Interview with Constance Baker Motley
QUESTION 13
INTERVIEWER:

WE WERE LOOKING IN OUR PROGRAMS AT THE MASSIVE RESISTANCE MOVEMENT, THE RESISTANCE PARTICULARLY IN VIRGINIA, PRINCE EDWARD COUNTY. I'M WONDERING IF YOU COULD TALK A LITTLE BIT ABOUT THATI THAT QUESTION OF MASSIVE RESISTANCE AND HOW IT DEVELOPED OUT OF THE STATES' RIGHTS PROBLEM.

Judge Constance Baker Motley:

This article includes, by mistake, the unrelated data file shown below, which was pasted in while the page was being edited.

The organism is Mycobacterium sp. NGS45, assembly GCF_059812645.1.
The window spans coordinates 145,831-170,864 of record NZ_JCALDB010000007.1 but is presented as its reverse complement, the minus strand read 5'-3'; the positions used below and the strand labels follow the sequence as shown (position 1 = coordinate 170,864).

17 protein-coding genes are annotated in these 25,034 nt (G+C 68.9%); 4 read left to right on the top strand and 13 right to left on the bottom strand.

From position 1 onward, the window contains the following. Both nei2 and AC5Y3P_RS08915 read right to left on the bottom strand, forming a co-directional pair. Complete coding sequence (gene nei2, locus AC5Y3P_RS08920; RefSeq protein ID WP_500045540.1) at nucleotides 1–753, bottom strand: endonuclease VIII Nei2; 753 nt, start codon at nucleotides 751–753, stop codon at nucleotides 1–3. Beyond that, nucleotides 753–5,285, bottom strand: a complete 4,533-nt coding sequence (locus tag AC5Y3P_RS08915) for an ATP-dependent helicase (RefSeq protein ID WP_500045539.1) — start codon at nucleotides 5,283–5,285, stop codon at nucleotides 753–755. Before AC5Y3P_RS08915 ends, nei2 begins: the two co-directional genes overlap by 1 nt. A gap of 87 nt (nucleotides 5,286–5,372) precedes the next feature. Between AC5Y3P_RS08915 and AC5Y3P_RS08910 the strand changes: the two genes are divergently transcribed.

After the Brown decision in 1954, I think we were not really quite prepared for the extent to which the south would resist the implementation of the Brown decision. In fact the shutting down of the NAACP in Alabama, the resistance evidenced in places like Virginia and Arkansas, the legislative investigations committees in Florida and in other states, really frightened us,** we were not prepared to protect black lawyers for example who were summoned before these legislative committees. We were not quite prepared for the shutting down of the NAACP in Alabama. We had to suddenly become corporate lawyers. We were driven out of Mississippi so to speak, because the NAACP had failed to pay a corporation tax. We had never heard of any such thing because we were civil rights lawyers, and so the resistance was really much more than we had anticipated. We obviously knew there would be resistance but the sophisticated level of the resistance was what we had not anticipated.